Every summer, it seems like 1970s rock relic Kansas comes to play in Connecticut, be it at the Milford Oyster Festival, the Norwalk Oyster Festival or whatever other oyster-centric festivals happen to exist up and down the Eastern seaboard.
Now, I'll have to admit, I like to hum along with "Dust in the Wind," or "Carry On My Wayward Son" if I hear it while waiting to get a haircut; but alas, I'm not the world's foremost expert on Kansas (the band or the state). Thanks to a little Internet research, you'll discover when Kansas tours nowadays, it's a shell of its "classic" 70s lineup with only two original members as it wheezes around the county fair circuit, belting out old hits to half-interested people drinking watered-down beer.
In the money-grabbing, musical-chairs scenario that is NCAA conference realignment, the Big East is Kansas -- a relic grasping to stick around despite nearly all of its original members moving on.
Sure, the "Big East" (in name) will chug along, even after founding members Georgetown, Villanova, Providence, St. John's and Seton Hall, along with Marquette and DePaul, voted last week that they no longer wanted to be associated with this coast-to-coast amalgamation of middling football and mediocre basketball.
Conference commissioner Mike Aresco should do the right thing and retire the Big East name -- or let the Catholic schools take it with them. Unfortunately, as the league stands, about all it has to hang its hat on is the name itself. Let's try to pretend "Big East" football -- think Tulane vs. Central Florida on a Wednesday night on ESPNU -- appeals to anyone aside from those with an unhealthy gambling addiction.
Everything the people running the Big East have done since Miami, Boston College and Virginia Tech bolted for the ACC in 2003 was try to find a way to make its football viable, or at least viable enough to television programmers so it could carve off a slice of the sweet, sweet BCS money cake. It doesn't matter if every single sports fan in America thinks it's a joke, the Big East eschewed any sense of first-grade geography and added Boise State and San Diego State for football in a last-ditch effort to stay relevant. And the league kept the charade going by adding a couple of unremarkable Conference USA schools to fill its ranks.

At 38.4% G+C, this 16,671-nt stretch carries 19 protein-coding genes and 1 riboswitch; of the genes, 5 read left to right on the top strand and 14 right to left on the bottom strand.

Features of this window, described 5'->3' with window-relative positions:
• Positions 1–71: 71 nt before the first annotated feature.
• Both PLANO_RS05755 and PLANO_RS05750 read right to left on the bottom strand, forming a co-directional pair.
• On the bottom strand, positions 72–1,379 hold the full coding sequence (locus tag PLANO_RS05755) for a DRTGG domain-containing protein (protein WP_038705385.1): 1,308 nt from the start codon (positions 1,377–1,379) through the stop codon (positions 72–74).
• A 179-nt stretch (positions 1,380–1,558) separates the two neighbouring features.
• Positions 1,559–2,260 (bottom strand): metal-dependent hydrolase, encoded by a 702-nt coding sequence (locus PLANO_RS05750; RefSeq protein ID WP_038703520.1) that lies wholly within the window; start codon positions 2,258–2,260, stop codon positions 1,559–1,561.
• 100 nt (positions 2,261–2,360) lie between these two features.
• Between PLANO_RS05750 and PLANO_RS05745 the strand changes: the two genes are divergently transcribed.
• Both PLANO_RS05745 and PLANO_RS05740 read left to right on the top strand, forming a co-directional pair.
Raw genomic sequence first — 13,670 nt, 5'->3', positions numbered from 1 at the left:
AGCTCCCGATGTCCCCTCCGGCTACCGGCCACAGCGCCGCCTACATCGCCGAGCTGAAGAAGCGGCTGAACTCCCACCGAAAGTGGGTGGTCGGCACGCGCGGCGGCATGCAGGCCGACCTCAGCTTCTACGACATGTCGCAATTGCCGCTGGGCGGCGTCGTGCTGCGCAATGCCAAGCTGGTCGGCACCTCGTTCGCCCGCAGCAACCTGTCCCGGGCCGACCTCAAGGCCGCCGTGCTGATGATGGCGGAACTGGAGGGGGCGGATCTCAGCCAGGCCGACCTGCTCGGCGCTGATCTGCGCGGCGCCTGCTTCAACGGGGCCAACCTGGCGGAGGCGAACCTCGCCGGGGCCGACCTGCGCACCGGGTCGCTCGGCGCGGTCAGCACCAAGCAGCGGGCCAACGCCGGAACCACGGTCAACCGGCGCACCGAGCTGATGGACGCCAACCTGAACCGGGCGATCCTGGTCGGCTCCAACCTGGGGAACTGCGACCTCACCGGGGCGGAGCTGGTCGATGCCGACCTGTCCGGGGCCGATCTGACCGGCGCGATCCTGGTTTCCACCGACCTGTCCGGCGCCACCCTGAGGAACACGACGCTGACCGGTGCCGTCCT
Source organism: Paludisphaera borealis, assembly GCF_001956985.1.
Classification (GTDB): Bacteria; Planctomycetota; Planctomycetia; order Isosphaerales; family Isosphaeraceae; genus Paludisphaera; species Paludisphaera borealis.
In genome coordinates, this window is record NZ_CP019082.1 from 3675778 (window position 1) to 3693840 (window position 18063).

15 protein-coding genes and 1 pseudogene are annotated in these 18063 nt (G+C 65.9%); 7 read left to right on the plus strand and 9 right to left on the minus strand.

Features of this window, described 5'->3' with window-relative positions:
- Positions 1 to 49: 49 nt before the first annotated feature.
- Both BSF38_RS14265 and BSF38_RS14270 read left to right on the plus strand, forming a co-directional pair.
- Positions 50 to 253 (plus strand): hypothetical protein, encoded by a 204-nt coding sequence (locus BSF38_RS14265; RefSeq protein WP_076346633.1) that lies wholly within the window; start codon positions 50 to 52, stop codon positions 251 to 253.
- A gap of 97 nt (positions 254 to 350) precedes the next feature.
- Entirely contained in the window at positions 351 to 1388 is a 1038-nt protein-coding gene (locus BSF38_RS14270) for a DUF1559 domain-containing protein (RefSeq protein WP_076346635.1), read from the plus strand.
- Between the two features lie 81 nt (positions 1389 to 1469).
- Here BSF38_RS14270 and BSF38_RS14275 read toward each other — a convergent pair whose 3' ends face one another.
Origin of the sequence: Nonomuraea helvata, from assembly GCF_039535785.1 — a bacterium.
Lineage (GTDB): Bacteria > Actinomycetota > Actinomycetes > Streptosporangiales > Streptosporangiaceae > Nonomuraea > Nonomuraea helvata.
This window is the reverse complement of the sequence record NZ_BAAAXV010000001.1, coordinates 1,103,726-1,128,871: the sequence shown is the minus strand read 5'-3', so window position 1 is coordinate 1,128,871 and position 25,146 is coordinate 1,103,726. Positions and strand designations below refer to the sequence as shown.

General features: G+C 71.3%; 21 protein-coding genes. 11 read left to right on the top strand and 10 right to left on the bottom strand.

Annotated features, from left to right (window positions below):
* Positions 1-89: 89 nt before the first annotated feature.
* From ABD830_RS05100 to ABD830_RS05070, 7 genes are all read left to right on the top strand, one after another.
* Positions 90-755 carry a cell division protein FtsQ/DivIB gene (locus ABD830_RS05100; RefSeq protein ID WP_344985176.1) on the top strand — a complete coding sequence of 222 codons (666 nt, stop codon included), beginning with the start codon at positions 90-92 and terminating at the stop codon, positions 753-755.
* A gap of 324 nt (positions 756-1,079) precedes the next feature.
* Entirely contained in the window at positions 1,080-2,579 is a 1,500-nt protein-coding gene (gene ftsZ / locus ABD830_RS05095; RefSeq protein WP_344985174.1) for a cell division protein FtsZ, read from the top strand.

Much like the guy selling Bud for $5 a pop at a summer fair, let's keep watering it down as far as we can, people will still buy it.
The joke is really on the Big East, namely traditionally strong basketball schools Cincinnati and UConn, who are left holding the bag as the proposed television contract for the league's football product seems to shrink by the hour or is divided by as many far-flung time zones as the league expands into.
As an alumnus of UConn and fan of the Huskies for most of my 32 years, it's tough to swallow all this, to watch my school become marginalized with its only hope seemingly to grovel to the ACC or Big Ten to expand again and take us in. UConn President Susan Herbst can send out as many reassuring letters about the school's standing and faith in the "Big East" as she wants, but it's nothing more than lip service.
You can already see the apathy spilling out across Connecticut as a result of this turmoil and diminished, bastardized "Big East." You could've held archery practice at UConn's final home football game against Cincinnati earlier this month without harming anyone at Rentschler Field. The rows and rows of empty seats at the XL Center or even Gampel Pavilion for Husky basketball games are becoming harder to ignore.
What's probably the hardest to digest is all this was done for football, a sport UConn didn't fully enter on the FBS level until 2002.
Yes, Rentschler Field is a nice facility. Sure, the trip to the Fiesta Bowl in 2011 was an unexpected surprise for a school barely a decade into its full-fledged D-I journey.
At the same time, in the Nutmeg State, it's college basketball that's in our blood. Football, try as it might, simply isn't.
It's difficult not to equate the ruination of basketball traditions with the chase for big-time football and the supposed dollars it creates.
You can build stadiums and training facilities, but you can't build tradition overnight. Unless the Huskies get lucky and the ACC extends an invitation, they're nothing more than dust blowing in the wind as the NCAA restructures itself.
It's hard to think any other way than UConn sold its soul for the Motor City Bowl.